Random header image... Refresh for more!

Harvesting Asparagus

Harvesting asparagus

If you’ve done everything right, you can expect to reap the benefit of full, firm, hardy spears during the springtime of your asparagus’ third year. These older plants should be able to give you 4-8 weeks of good spears over 1/2 inches in diameter and larger. For home harvesting, simply snap off the spear as close to the ground as you can.

Cutting asparagus spears with a knife is not that important, and it really doesn’t help too much with the yield size. Avoid cutting with a knife below soil level if you don’t know where the crown is located. Once the asparagus spears are 3/8 inches, stop harvesting, fertilize appropriately (see above) and let your plants start to grow their beautiful foliage for the next season’s crop.


Photo courtesy of dougwaylett at Flickr.com.

You can harvest some spears the second year, but be careful not to harvest for too long (no more than 4 weeks). If the spears are smaller than 3/8 inches round, stop harvesting. The best time to harvest asparagus is when spears are 4 to 10 inches tall. If your spears are tough or the heads are not tight and have begun leafing out, they have grown too tall and old for harvesting. In some areas, you might have to harvest every day to prevent the spears from getting woody or fibrous. If spears become fibrous and you are not near the end of your harvesting season, cut them off and let new spears grow in their place. You could also just leave these spears to develop and cut others that grow around them. The idea is that the developing spear may help feed other spears and increase the harvest. Allowing the foliage to grow may also cause future spears to get tough faster or just stop as many from coming up. You will have to try it out for yourself to see which idea works.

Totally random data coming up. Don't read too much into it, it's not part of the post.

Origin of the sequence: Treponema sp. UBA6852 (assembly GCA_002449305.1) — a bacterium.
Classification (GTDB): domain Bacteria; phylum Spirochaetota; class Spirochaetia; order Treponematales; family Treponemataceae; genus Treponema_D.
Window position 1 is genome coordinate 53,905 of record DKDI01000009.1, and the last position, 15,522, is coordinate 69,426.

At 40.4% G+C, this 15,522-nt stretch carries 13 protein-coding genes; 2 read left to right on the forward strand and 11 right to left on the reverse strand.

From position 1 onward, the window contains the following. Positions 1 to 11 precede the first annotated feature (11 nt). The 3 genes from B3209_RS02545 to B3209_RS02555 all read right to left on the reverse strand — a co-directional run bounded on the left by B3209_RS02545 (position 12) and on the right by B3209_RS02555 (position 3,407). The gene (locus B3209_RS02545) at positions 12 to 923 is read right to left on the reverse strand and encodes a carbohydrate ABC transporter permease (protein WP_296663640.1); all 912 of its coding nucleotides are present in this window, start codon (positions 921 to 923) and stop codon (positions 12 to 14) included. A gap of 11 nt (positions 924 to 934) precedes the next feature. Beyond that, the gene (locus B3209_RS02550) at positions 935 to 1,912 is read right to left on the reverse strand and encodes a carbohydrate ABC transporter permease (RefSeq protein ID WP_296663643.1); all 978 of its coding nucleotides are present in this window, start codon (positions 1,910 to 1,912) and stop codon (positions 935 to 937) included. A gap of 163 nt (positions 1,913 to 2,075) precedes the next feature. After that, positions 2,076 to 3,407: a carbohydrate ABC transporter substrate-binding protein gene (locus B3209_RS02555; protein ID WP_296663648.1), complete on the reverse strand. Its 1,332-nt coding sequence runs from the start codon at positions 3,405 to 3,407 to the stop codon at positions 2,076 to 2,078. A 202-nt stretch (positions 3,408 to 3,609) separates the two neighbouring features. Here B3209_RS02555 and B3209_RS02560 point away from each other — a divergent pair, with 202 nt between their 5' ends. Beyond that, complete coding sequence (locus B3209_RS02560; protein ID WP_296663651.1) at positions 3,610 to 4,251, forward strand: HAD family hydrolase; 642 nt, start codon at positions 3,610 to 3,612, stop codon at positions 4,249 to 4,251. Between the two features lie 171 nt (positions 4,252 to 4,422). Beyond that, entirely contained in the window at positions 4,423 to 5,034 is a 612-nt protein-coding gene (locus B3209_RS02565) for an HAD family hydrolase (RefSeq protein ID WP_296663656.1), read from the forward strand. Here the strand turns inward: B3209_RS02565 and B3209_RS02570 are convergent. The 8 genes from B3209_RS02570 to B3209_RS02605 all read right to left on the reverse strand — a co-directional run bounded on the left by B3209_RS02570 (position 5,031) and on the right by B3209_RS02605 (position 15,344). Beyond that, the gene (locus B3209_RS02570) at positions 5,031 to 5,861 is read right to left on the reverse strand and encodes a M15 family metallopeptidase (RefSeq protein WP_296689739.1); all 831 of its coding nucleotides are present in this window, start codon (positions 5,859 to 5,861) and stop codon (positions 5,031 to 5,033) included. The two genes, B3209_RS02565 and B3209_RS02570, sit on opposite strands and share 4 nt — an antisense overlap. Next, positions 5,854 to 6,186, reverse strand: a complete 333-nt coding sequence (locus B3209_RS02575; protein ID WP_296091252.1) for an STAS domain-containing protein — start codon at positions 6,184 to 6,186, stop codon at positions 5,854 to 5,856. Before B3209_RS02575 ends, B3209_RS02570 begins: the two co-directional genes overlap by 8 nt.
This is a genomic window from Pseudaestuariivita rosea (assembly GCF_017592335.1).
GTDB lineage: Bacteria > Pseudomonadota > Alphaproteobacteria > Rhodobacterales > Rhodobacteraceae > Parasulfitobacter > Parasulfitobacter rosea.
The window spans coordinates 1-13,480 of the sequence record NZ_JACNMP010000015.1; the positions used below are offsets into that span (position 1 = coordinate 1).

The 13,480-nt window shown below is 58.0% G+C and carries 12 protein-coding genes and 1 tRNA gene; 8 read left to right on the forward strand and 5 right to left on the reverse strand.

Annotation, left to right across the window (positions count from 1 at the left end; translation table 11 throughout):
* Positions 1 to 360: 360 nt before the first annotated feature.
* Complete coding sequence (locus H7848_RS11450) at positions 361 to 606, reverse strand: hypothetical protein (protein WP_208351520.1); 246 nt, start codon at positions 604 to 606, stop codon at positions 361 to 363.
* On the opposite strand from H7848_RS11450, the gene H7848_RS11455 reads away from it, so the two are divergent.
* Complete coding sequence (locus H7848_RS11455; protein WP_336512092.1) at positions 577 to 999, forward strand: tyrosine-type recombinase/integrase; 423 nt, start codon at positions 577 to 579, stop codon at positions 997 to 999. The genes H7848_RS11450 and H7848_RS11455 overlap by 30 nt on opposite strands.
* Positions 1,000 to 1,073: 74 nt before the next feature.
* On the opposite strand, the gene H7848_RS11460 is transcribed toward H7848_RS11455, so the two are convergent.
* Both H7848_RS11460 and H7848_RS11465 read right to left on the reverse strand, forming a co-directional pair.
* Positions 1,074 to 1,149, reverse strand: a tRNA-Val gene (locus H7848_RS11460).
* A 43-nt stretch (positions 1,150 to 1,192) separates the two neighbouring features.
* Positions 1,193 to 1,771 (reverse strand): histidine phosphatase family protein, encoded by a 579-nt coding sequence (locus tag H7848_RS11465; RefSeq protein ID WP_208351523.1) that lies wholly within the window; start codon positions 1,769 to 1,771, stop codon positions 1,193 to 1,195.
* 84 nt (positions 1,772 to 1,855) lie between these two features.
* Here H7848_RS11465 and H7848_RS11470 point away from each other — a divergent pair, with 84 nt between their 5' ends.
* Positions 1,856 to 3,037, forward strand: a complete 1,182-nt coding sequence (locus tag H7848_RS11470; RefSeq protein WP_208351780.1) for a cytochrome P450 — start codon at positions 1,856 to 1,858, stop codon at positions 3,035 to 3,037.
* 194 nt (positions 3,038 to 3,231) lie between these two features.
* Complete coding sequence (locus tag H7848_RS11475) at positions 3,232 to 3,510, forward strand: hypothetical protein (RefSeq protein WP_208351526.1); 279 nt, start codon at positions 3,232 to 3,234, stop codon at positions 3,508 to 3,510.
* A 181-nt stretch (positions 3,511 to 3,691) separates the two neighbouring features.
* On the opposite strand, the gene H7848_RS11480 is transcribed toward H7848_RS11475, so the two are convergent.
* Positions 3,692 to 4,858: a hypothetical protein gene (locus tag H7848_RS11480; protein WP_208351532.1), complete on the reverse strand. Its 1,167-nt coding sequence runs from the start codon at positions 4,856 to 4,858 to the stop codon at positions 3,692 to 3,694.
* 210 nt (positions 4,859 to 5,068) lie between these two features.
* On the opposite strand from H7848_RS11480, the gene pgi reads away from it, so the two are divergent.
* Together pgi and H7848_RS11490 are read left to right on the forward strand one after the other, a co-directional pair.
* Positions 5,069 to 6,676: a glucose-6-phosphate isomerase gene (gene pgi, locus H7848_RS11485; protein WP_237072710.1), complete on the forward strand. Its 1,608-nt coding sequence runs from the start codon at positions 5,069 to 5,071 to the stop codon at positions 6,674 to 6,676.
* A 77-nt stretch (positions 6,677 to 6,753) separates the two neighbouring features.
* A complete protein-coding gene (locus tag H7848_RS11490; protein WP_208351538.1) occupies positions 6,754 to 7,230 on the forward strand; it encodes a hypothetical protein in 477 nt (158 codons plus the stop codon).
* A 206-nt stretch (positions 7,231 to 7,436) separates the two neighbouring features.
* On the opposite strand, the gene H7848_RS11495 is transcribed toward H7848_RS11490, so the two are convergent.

Inadequate spears can indicate underlying problems. Thin spears can be a sign of over-harvesting or lack of fertility. Tough spears can be a sign that your plants are not getting enough nutrition or water, or that the beds need to be renovated (more mulch, slow release/organic fertilizer, compost, etc.)